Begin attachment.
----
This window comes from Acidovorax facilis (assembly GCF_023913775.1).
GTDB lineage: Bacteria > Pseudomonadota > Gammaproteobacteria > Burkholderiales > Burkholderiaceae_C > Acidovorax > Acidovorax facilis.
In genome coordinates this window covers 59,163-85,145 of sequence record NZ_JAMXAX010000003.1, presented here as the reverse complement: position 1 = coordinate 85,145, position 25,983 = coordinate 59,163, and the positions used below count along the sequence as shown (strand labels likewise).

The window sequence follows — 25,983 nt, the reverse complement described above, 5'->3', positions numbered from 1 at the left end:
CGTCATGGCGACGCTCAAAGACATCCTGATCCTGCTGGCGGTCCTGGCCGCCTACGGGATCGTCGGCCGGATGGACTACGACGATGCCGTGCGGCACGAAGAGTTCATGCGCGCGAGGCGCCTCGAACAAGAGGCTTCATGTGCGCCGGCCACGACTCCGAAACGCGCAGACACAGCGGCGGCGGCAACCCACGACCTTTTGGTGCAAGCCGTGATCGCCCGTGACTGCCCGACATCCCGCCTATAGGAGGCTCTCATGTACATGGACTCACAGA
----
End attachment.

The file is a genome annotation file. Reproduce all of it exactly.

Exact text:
This window comes from Acidovorax facilis (assembly GCF_023913775.1).
GTDB lineage: Bacteria > Pseudomonadota > Gammaproteobacteria > Burkholderiales > Burkholderiaceae_C > Acidovorax > Acidovorax facilis.
In genome coordinates this window covers 59,163-85,145 of sequence record NZ_JAMXAX010000003.1, presented here as the reverse complement: position 1 = coordinate 85,145, position 25,983 = coordinate 59,163, and the positions used below count along the sequence as shown (strand labels likewise).

The window sequence follows — 25,983 nt, the reverse complement described above, 5'->3', positions numbered from 1 at the left end:
CGTCATGGCGACGCTCAAAGACATCCTGATCCTGCTGGCGGTCCTGGCCGCCTACGGGATCGTCGGCCGGATGGACTACGACGATGCCGTGCGGCACGAAGAGTTCATGCGCGCGAGGCGCCTCGAACAAGAGGCTTCATGTGCGCCGGCCACGACTCCGAAACGCGCAGACACAGCGGCGGCGGCAACCCACGACCTTTTGGTGCAAGCCGTGATCGCCCGTGACTGCCCGACATCCCGCCTATAGGAGGCTCTCATGTACATGGACTCACAGA